Meanwhile, the blow which Halleck had foreseen, and striven to avert, had fallen heavily. On the 19th and 20th of September, Rosecrans suffered a severe repulse on the Chickamauga river, nine miles from Chattanooga, and was compelled to retire into the latter place, with a heavy loss of artillery and the sacrifice of immense strategic advantages. In Chattanooga, he was nearly surrounded by a superior rebel army, and his only line of communication almost entirely cut off. On the 29th, Halleck telegraphed to Grant: ‘The enemy seems to have concentrated on Rosecrans all his available force from every direction. To meet him, it is necessary that all the forces that can be spared in your department be sent to Rosecrans's assistance. . . . . An able commander like Sherman or McPherson should be selected. As soon as your health will permit, I think you should go to Nashville, and take the direction of this movement.’ On the 28th, Grant wrote: ‘I am now ready for the field, or any duty I may be called on to perform.’ On the 30th, he said:‘All I believe is now moving according to your wishes. I have ten thousand five hundred men to hold the river from here to Bayou Sara’ (near Port Hudson).

The same day he said: ‘I regret that there should be an apparent tardiness in complying with your orders; but I assure you that, as soon as your wishes were known, troops were forwarded as rapidly as transportation could be procured.’ To this Halleck [422] replied: ‘Although the reenforcements from your army for General Rosecrans did not move as soon or as rapidly as was expected, no blame whatever attaches to you. I know your promptness too well to think for a moment that this delay was any fault of yours.’ The delay was occasioned by the confusion occurring in the transmission of Halleck's orders, as already explained.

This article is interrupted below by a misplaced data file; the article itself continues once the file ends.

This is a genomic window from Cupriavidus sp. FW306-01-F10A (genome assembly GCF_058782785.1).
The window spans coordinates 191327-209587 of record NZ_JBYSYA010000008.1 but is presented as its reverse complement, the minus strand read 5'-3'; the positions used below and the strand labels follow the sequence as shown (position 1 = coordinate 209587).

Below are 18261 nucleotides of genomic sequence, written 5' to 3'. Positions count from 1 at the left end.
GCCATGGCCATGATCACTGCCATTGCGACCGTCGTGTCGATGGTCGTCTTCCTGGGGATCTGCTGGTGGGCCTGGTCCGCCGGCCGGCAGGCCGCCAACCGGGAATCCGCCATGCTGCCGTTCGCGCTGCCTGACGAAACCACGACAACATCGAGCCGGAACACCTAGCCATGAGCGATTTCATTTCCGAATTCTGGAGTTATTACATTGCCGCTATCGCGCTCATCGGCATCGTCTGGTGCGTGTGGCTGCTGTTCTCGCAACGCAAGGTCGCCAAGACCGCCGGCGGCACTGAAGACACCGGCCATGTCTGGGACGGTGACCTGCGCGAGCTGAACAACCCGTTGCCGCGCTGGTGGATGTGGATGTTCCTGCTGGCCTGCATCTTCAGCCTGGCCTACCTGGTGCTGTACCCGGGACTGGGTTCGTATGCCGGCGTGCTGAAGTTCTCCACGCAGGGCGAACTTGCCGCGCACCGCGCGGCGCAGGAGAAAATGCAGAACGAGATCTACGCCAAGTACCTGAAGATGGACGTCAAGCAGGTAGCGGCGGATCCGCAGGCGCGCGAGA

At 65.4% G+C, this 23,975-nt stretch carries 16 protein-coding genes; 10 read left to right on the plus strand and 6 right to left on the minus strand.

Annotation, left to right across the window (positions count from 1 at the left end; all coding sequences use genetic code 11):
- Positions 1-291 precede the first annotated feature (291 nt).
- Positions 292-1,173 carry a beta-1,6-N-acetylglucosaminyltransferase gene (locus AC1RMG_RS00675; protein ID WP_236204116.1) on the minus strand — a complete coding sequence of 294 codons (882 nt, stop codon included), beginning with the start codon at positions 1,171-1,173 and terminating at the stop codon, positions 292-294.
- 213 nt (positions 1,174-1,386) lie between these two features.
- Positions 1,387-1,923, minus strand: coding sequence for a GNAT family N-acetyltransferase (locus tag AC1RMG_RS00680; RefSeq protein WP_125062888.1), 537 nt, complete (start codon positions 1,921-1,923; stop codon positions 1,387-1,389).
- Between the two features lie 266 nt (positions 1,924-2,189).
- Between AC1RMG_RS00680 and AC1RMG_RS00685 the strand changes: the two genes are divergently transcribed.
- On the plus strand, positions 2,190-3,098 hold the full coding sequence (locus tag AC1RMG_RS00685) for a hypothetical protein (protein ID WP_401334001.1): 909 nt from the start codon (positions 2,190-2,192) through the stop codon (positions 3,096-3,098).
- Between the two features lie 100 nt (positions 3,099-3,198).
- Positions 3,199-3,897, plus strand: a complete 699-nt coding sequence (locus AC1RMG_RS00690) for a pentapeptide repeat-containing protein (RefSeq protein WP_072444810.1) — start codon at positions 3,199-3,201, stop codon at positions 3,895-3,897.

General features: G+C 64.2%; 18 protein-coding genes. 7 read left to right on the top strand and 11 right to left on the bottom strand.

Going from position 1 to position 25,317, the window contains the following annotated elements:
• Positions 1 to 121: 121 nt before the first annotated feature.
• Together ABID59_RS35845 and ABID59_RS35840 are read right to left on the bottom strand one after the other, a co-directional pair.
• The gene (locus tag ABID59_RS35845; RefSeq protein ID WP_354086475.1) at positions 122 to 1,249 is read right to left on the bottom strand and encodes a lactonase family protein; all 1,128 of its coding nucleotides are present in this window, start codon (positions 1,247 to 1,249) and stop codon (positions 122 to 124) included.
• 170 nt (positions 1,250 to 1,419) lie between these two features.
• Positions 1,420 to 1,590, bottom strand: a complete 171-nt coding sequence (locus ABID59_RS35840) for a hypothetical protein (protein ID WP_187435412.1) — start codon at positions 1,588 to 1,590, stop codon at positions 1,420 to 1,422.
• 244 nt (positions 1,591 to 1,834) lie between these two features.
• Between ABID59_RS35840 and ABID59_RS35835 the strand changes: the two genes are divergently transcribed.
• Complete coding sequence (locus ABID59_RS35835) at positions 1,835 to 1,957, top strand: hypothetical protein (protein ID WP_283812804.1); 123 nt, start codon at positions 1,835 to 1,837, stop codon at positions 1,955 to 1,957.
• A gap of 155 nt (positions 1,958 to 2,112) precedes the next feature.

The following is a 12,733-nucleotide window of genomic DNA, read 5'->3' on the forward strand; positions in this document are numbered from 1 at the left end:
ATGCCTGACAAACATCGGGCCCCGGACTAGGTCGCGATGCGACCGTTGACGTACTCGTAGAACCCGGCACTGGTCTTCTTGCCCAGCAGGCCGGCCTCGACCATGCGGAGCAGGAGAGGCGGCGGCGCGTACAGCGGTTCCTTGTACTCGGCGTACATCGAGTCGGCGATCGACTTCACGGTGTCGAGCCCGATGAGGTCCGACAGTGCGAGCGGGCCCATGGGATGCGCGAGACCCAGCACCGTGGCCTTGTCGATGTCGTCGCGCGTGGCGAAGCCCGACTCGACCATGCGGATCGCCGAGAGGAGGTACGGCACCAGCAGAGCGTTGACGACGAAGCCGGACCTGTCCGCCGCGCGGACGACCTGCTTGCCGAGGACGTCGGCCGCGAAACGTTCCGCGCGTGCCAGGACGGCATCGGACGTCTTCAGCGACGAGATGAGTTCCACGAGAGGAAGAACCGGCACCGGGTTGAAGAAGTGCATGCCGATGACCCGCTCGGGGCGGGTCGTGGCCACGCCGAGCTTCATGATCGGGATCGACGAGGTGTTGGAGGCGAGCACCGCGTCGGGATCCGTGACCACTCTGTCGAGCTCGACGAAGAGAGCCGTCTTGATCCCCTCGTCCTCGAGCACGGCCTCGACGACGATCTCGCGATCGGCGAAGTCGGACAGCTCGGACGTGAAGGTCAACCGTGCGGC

In consequence of this confusion, Grant now sent a staff-officer, Lieutenant-Colonel Wilson, to Cairo, to communicate direct with the government, and, on the 3d of October, the following dispatch was received: ‘Convey, as soon as possible, to General Grant the following: “It is the wish of the Secretary of War that, as soon as General Grant is able to take the field, he will come to Cairo, and report by telegraph.” ’ Grant replied from Columbus, Kentucky: ‘Your dispatch from Cairo of the 3d, directing me to report from Cairo, was received at eleven thirty, on the 10th. Left the same day with staff and headquarters, and am here, en route for Cairo.’ On the 16th, he telegraphed from Cairo: ‘I have just arrived, and report in pursuance with your instructions of the 3d instant. My staff and headquarters are with me.’ Halleck answered: ‘You will immediately proceed to the Galt House, Louisville, Kentucky, where you will meet an officer of the War Department with your orders and instructions. You will take with you your staff, etc., for immediate operations in the field.’ This was received on the 17th, and Grant started immediately for Louisville, by rail.